It's around 4:44 in the afternoon on the 4th of November, 1985. Today I'd like to talk with you about dharma. Dharma is a Sanskrit word that means the way or the law. It has many other meanings. I interpret dharma in the universal sense and an individual sense.
The universal dharma is life; that is to say, the word implies existence as it is-the earth rotating at an exact speed, the seasons changing, each year in a proper succession, the sun rising in the east, setting in the west, molecules and atomic structures holding together by prescribed patterns. All of these actions: birth, growth, maturation, decay and death and rebirth, all of the patterns of life, not simply the patterns themselves, but that which holds them together, is dharma. The universal dharma is simply the way things are, but there's also a more precise dharma-for each individual, for each nation, for each world, for each dimensional plane. Dharma in this sense means filling the proper absence. A door fits perfectly into a doorway. When you shake hands with somebody, the two hands unite perfectly. So dharma is something, then, that exists for every situation and for every being. There's a dharma for your life, a way it should be lived. There's a dharma, an etiquette, you might say, for every situation that you're involved in. There's a dharma for meditation and people who meditate. There's a dharma for warriors and fighters. There's a dharma for poets, a dharma for accountants, a dharma for lovers, a dharma for the enlightened, a dharma for criminals. For everyone, there's a way to be. There's an ancient template, which few people are very much in touch with. When your life is in harmony with your individual dharma, or when the lives of those in a particular world, like our planet earth, are in harmony with their world, then life is very beautiful.
When harmony does not occur, that is to say, when the dharma is not lived properly, then life is in a state of imbalance, there is little or no happiness. So, finding the dharma is the quest, living the dharma is the challenge. What is your dharma?
Now, dharma and karma, of course, are interrelated. Sometimes you'll hear a person say, "Well, that's your karma," meaning that you were in a certain type of situation where something has occurred to you, which was unavoidable. Unavoidable because at a past time or in a past life you created a certain type of situation, or you generated some energy, you acted in a way, didn't act-you did or did not do something, either inwardly or outwardly, that created a series of causal events, a chain, which eventually comes back to you. Dharma's different than karma.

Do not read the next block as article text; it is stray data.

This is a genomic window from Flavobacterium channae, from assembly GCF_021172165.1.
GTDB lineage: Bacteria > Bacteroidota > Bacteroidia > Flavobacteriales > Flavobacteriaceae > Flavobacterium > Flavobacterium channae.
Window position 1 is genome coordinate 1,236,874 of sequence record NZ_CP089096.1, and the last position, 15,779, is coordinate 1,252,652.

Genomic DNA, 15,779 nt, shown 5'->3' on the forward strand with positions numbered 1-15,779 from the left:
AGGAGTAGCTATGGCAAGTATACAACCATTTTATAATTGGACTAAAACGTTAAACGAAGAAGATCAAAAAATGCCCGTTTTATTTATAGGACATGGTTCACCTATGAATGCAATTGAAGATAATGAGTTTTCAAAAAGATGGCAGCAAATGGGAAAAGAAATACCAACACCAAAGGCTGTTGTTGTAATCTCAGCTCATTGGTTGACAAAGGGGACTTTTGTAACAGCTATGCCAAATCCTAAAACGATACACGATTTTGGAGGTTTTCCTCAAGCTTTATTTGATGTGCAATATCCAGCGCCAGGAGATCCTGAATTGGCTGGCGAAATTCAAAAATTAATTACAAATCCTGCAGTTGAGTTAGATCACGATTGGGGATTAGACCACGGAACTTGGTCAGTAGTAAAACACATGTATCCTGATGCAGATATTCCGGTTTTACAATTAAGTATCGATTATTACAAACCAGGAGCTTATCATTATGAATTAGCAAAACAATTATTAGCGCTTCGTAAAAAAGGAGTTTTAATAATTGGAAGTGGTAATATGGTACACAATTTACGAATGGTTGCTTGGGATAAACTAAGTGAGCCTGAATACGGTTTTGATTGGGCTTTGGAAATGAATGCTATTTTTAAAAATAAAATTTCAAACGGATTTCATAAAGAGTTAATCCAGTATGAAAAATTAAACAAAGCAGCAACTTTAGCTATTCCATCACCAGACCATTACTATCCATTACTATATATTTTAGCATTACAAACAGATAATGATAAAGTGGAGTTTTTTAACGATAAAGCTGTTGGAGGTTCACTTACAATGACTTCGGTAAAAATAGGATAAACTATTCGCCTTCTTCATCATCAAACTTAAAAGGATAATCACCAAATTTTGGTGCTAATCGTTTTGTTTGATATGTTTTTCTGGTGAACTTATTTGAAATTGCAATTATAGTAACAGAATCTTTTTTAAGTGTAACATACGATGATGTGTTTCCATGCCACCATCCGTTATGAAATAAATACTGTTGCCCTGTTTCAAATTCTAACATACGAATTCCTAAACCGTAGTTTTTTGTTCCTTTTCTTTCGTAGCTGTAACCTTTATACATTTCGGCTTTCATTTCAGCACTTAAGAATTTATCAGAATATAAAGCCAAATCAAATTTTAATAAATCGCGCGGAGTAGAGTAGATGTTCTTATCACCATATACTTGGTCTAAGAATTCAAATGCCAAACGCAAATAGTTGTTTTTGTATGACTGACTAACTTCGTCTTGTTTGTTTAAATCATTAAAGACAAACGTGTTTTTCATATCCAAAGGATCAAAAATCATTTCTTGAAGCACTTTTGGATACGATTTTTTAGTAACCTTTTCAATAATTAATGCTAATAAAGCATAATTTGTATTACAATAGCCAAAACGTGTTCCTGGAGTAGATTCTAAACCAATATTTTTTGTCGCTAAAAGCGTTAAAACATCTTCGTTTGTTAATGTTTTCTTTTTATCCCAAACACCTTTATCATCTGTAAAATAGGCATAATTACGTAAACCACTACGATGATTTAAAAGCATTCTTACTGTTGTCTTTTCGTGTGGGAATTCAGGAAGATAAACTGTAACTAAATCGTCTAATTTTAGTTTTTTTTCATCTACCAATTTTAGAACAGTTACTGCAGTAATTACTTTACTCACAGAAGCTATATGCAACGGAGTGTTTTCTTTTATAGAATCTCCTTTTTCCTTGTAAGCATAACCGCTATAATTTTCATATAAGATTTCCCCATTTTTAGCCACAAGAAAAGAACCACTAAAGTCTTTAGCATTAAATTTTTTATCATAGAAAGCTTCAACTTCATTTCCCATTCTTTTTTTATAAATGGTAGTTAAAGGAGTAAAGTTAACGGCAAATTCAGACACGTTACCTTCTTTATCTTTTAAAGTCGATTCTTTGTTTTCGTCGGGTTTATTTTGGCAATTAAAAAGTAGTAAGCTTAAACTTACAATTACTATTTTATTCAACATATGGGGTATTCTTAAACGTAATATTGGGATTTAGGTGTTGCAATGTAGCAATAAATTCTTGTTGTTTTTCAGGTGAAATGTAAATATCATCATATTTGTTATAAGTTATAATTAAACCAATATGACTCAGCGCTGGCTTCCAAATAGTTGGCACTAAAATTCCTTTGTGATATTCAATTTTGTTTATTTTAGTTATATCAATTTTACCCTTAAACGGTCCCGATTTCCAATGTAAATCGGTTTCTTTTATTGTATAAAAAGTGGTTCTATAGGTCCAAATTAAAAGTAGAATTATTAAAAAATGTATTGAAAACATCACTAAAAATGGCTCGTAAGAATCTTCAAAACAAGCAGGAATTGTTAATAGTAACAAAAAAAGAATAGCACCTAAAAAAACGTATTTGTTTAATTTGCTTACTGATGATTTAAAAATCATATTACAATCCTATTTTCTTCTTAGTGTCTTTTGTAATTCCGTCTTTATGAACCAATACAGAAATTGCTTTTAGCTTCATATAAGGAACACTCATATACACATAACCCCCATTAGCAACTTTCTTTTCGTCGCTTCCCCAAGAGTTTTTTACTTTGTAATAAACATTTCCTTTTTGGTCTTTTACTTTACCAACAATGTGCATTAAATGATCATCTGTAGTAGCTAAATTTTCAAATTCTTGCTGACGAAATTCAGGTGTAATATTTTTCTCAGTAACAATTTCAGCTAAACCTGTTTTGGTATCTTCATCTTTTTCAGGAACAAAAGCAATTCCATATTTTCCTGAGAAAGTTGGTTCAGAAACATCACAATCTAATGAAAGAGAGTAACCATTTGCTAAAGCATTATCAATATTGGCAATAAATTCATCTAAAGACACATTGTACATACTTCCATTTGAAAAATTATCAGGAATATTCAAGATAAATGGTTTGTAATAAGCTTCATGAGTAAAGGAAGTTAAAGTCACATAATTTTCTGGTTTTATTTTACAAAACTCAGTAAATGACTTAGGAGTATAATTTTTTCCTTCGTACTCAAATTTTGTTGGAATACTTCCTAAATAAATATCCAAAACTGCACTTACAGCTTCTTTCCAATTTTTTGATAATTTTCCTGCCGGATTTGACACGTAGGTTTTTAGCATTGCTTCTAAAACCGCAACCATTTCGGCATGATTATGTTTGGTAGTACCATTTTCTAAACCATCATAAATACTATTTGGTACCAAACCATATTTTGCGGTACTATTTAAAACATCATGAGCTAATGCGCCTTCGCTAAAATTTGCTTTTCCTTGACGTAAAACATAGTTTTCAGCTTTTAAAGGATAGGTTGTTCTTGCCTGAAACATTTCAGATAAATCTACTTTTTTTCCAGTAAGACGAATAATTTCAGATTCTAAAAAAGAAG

We are not anything particular, we're attention. We're awareness. Whatever your awareness moves into, you say that you are. So if your awareness moves into a body, you say, "I'm a person," if it's the body of a person.
Karma is the law of cause and effect. You could say the dharma of karma is action and the result of action, but you can follow your dharma or not. If you follow your dharma then you might say that you will generate good karma, and if you don't you'll generate bad karma. I personally think that's a sort of simplistic way to look at it. From my point of view, dharma and karma are not really bound by good and bad specifically. Oh, those are abstract concepts, concepts of good and bad that vary from person to person and culture to culture. I see these things in a much more analytic way.
So the dharma is doing the proper thing, thinking the proper thought, feeling the proper feeling. Naturally, if you're like me, you're going to ask at some point, "Well, who thought all this up? Who says there's a proper thought, a proper feeling, a proper action?" And I would think you might get kind of angry at the idea that if your life deviates from a certain course or form or etiquette that it's going to be exceedingly painful, and that when it's in that proper balance it'll be happy. Now I suppose logically, once you find the way to lead your life and it makes you happy, it only makes sense just to do it, but I don't know about you, I'm an American, and we Americans, we feel restricted sometimes, even by things that are right. Good karma, in other words, can bind you too. Doing what's right can be a real pain if you do it all the time, 'cause then you can get caught in the trap of thinking you're right and doing what's right, which is just really another ideation, another philosophical interpretation or way of seeing existence.
So I am very sympathetic with the individual who feels that they're bound by dharma, that it's frustrating, but let me give you a little piece of advice here. I better not say advice because that immediately makes people uptight and they want to do the opposite. Let me make a vague (Rama laughs) recommendation, and my vague recommendation is that whether you like it or not, dharma is there, and when you don't follow the dharma, it hurts like hell and life is miserable and nothing works out pleasantly, and when you do follow the dharma everything is perfection. Why the dharma is there, how it got to be that way, no one can really say.
Oh, there are theories, cosmological explanations, but they're just a lot of words. It just is, the same way a leaf is, a tree is, a person is. You can say, "Well, a leaf is, because it came from a tree and it grew a certain way." You can say, "A person is, well, they grew a certain way and they evolved," but you know that doesn't really explain anything, does it? It doesn't tell us why it really is. It just is a way of analyzing growth in time, and all these wonderful explanations only trap us into believing that that's all there is to it.